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Marisa Salcines

Senior Editor

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When Your Mom Gets Cancer

21/10/2015 05:00pm | 4872 views

Para ti Mami..

For years my mom avoided going to the gynecologist out of embarrassment (typical response from an older Latina). “Que pena,” she would tell me. After all, my mom, who was born in Havana, Cuba, had been brought up in an ultra-conservative environment. Case in point, even after she and my dad married in a civil ceremony my abuela or aunt chaperoned them until their church wedding a few days later.

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Alzheimer’s: A New Reality

30/09/2015 06:00am | 4572 views

I remember as a child I couldn't wait to grow up so I could stay up past 9 pm, drive myself to the mall or the movies, and eat whatever I wanted. I never thought that as I grew up so would my parents, and as they aged that they might begin to fade as well.  

Now, in my 40s, I have had to face the death of my mom from cancer, my father’s revelation that he has Parkinson’s, and the fact that some of my friends’ parents are also ill. It is because of this and them that we all must live healthier lives so that we can leave a healthy legacy for our children.

Recently, the father of a longtime family friend was diagnosed with Alzheimer's, which affects the brain and causes a person’s memory, thinking, and reasoning skills to deteriorate. Below is the story she shared on her blog about facing the fact that her father is fading fast.

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Why Ignoring a Lump Can Cost You Your Life

26/08/2015 01:20pm | 4808 views

When my friend’s mother was diagnosed with breast cancer, it had already progressed to stage 3. The year before, her husband had a died of liver cancer, and she later revealed to her family that her doctors had found a lump in her breast but since she was so overwhelmed with grief, she didn’t have time to deal with it.

 

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Breast Cancer Survivor: Choosing to Live Over Having Children

08/03/2015 03:16am | 5202 views

After undergoing 16 rounds of chemotherapy for breast cancer, Lily Lorenzo-Luaccs was told she would need to have a hysterectomy. In her early 30s, this Latina had to grapple with the decision of risking her life in the future if she choose to have children. 

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When Breast Cancer Strikes at 32

01/02/2015 12:00pm | 5311 views

In August 2004, my high school and college friend, Lilly Lorenzo-Luaces, a child psychologist who lives in Miami with her fiancee, was diagnosed with breast cancer. Almost 11 years later, she is cancer free. I sat down with her to discuss her story.

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About the Author

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Marisa Salcines

Senior Editor

A seasoned corporate communications, PR, public affairs, marketing, and media relations professional with experience working with domestic and international non-profit and for-profit organizations and companies, Marisa has effectively developed, led, and executed strategic communications and relationship-building initiatives over the past 18 years.

A journalist by trade, she launched her career as the only bilingual journalist at People Magazine and People En Español in the Miami Bureau in 1995.

In 2000, the University of Florida Journalism School graduate joined an Atlanta market research firm specializing in providing consulting services to non-profits and later worked for an international orphan advocacy group where she and other staff members met with the United Nations Committee on the Rights of the Child regarding the basic right of a child, without parents, to have a permanent home.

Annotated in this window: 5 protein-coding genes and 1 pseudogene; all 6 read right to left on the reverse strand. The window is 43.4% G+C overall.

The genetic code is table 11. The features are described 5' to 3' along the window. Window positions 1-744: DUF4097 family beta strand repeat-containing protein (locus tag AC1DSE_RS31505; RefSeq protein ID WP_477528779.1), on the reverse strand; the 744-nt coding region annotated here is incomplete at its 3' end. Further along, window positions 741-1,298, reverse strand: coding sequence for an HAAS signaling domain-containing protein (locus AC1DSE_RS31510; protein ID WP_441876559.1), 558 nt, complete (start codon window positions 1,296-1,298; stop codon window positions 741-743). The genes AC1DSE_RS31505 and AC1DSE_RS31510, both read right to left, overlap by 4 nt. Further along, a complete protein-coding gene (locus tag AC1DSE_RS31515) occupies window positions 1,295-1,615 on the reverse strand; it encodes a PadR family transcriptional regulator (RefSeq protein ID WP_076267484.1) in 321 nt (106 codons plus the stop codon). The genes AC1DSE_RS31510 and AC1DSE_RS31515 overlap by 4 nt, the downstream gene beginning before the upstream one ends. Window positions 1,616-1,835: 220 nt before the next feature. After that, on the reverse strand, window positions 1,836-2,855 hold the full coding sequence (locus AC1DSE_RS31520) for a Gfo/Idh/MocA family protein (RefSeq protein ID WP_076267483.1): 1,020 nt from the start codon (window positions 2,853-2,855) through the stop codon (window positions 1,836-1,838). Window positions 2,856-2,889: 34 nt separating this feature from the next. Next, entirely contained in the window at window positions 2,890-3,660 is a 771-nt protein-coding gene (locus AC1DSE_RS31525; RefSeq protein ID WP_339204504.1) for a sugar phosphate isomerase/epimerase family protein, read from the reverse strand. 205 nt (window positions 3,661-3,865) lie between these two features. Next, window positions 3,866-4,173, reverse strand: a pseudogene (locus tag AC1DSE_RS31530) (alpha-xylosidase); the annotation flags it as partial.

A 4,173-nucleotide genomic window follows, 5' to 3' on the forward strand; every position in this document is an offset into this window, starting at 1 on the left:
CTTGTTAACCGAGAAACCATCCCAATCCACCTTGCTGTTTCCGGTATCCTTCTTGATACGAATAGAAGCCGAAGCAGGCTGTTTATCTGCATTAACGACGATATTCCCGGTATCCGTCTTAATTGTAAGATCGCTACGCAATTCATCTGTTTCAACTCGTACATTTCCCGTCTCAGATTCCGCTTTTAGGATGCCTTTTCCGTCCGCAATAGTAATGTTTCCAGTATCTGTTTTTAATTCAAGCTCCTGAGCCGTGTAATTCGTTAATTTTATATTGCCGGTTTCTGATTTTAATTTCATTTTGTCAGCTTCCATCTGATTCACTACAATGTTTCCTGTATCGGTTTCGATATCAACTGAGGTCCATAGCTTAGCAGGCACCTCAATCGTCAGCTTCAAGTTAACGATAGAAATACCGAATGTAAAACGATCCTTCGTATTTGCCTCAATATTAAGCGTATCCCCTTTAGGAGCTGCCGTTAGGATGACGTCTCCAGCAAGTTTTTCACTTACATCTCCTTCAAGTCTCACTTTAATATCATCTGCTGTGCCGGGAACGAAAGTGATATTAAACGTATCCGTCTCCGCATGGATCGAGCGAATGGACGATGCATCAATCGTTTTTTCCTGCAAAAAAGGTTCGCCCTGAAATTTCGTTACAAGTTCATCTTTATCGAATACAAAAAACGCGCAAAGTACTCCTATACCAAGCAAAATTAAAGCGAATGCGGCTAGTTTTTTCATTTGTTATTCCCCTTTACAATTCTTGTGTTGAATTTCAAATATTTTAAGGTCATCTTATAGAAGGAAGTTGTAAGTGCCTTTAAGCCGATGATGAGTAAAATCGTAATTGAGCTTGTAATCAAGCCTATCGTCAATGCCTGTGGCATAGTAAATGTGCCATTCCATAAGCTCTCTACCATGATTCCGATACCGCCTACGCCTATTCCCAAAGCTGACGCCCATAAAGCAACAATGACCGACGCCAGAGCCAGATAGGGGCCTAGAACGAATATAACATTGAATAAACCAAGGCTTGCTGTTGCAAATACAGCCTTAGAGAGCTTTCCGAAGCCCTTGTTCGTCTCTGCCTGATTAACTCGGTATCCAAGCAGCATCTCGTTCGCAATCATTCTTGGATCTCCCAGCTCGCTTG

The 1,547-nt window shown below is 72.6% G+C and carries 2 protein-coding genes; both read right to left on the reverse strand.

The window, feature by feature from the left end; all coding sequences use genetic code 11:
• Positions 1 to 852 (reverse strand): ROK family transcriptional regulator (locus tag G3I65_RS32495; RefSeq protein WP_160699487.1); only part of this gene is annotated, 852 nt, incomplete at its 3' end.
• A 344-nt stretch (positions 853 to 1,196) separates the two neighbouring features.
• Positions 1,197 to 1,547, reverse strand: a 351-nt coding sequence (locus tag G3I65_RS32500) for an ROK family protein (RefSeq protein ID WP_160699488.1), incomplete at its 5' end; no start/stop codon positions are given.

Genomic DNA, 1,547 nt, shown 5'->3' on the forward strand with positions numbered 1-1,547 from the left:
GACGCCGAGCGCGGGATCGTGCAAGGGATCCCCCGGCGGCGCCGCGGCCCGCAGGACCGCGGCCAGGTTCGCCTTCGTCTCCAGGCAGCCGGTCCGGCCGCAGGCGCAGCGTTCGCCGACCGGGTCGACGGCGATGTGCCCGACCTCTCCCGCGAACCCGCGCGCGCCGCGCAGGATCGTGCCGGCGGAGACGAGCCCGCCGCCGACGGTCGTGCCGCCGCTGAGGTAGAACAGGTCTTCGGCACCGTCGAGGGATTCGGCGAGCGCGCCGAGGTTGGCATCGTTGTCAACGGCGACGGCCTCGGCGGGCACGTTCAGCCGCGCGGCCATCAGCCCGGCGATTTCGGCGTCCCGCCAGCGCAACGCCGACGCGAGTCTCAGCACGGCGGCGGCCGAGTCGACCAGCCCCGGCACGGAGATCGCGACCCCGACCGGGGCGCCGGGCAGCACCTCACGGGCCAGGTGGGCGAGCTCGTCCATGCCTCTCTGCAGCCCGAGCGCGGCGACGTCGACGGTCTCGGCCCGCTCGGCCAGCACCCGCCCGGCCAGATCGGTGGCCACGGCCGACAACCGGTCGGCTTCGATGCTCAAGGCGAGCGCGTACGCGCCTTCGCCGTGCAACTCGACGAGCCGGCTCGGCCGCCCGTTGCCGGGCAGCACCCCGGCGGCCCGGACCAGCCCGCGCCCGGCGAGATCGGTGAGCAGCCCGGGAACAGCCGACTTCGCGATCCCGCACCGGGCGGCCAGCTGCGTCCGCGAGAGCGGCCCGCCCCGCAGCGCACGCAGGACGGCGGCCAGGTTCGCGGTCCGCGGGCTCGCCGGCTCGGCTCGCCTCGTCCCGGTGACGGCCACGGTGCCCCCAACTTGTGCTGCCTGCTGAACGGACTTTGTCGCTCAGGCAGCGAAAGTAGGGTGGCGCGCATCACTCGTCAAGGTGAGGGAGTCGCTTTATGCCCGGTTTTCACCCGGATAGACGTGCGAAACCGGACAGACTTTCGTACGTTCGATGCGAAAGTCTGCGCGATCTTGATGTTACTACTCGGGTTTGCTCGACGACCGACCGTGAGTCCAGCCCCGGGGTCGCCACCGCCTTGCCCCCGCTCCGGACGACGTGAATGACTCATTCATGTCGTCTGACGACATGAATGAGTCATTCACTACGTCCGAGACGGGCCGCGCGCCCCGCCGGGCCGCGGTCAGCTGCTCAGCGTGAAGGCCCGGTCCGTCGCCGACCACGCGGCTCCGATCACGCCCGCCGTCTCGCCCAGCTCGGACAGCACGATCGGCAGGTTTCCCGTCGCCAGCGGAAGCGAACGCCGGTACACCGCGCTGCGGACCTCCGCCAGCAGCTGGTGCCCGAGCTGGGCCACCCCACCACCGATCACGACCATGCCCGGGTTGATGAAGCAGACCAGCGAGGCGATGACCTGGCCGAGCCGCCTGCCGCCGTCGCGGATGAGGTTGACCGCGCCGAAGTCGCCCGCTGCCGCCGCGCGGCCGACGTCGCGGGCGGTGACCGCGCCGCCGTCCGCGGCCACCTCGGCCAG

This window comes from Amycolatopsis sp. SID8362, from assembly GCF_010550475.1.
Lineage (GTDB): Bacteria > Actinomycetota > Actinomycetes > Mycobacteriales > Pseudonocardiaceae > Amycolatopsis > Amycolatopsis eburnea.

In 2005, she continued honing her communications expertise by serving as the national media spokesperson and trade association member liaison to the $4.6 billion-dollar global infant formula industry. In addition to leveraging relationships with print and online media outlets, Marisa led outreach initiatives to form alliances with medical and healthcare groups and gained a penchant for navigating politically sensitive issues and advocating on public policy positions.

Spearheading Hispanic marketing and outreach efforts for a national financial services agency in 2010, Marisa developed national, regional, and local corporate and non-profit partnerships that increased the organization's visibility across the country as well as leveraged relationships with Spanish-language media outlets to garner additional exposure for the organization.

In her last position, Marisa was part of the corporate communications department at UPS headquarters where she worked in collaboration with the internal team to inform, engage, and empower the company's 400,000 employees across 220 countries regarding key internal and external initiatives and programs.

Born to Cuban immigrants, Marisa has always valued her Hispanic heritage, culture, and Spanish language as well as been active in the Hispanic community. In August 2012, she was selected to serve as the President of the Center for Hispanic Leadership's inaugural Atlanta chapter with a focus on providing culturally-relevant educational online and onsite training to help Latino professionals lead in the workplace and advance in their careers.

Marisa serves on several boards in the Atlanta area, where she lives with her husband and two children, including: Emory Goizueta School of Business Hispanic Recruiting Advisory Board of Directors, the International Charter School of Atlanta, and the Childcare Congo Foundation. She is also member of the National Association of Professional Women, the International Association of Business Communicators, and the Healthcare Businesswomen’s Association.